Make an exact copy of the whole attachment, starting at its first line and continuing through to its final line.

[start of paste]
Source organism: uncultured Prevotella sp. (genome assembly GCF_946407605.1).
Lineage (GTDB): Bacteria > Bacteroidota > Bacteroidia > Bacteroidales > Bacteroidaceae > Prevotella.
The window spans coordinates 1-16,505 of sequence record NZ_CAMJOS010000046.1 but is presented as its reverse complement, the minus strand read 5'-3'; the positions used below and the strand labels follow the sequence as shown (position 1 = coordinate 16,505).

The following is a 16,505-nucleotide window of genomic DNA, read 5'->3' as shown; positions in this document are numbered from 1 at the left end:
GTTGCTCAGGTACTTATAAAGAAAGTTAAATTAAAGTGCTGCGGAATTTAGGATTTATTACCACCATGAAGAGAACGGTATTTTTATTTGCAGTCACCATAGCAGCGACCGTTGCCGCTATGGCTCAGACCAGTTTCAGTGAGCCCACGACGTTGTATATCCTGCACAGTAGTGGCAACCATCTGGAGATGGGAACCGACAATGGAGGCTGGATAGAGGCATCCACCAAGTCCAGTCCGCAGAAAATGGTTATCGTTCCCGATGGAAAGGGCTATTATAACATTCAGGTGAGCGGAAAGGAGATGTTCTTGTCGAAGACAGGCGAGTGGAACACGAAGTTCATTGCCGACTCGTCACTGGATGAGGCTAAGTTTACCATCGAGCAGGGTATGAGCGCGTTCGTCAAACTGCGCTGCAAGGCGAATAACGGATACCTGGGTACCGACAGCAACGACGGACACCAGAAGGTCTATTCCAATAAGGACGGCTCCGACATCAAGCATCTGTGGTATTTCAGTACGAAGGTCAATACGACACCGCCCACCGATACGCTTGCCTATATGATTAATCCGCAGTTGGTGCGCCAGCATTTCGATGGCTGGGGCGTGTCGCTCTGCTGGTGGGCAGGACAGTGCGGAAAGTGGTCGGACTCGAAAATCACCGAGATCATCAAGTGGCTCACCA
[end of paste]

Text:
Source organism: uncultured Prevotella sp. (genome assembly GCF_946407605.1).
Lineage (GTDB): Bacteria > Bacteroidota > Bacteroidia > Bacteroidales > Bacteroidaceae > Prevotella.
The window spans coordinates 1-16,505 of sequence record NZ_CAMJOS010000046.1 but is presented as its reverse complement, the minus strand read 5'-3'; the positions used below and the strand labels follow the sequence as shown (position 1 = coordinate 16,505).

The following is a 16,505-nucleotide window of genomic DNA, read 5'->3' as shown; positions in this document are numbered from 1 at the left end:
GTTGCTCAGGTACTTATAAAGAAAGTTAAATTAAAGTGCTGCGGAATTTAGGATTTATTACCACCATGAAGAGAACGGTATTTTTATTTGCAGTCACCATAGCAGCGACCGTTGCCGCTATGGCTCAGACCAGTTTCAGTGAGCCCACGACGTTGTATATCCTGCACAGTAGTGGCAACCATCTGGAGATGGGAACCGACAATGGAGGCTGGATAGAGGCATCCACCAAGTCCAGTCCGCAGAAAATGGTTATCGTTCCCGATGGAAAGGGCTATTATAACATTCAGGTGAGCGGAAAGGAGATGTTCTTGTCGAAGACAGGCGAGTGGAACACGAAGTTCATTGCCGACTCGTCACTGGATGAGGCTAAGTTTACCATCGAGCAGGGTATGAGCGCGTTCGTCAAACTGCGCTGCAAGGCGAATAACGGATACCTGGGTACCGACAGCAACGACGGACACCAGAAGGTCTATTCCAATAAGGACGGCTCCGACATCAAGCATCTGTGGTATTTCAGTACGAAGGTCAATACGACACCGCCCACCGATACGCTTGCCTATATGATTAATCCGCAGTTGGTGCGCCAGCATTTCGATGGCTGGGGCGTGTCGCTCTGCTGGTGGGCAGGACAGTGCGGAAAGTGGTCGGACTCGAAAATCACCGAGATCATCAAGTGGCTCACCA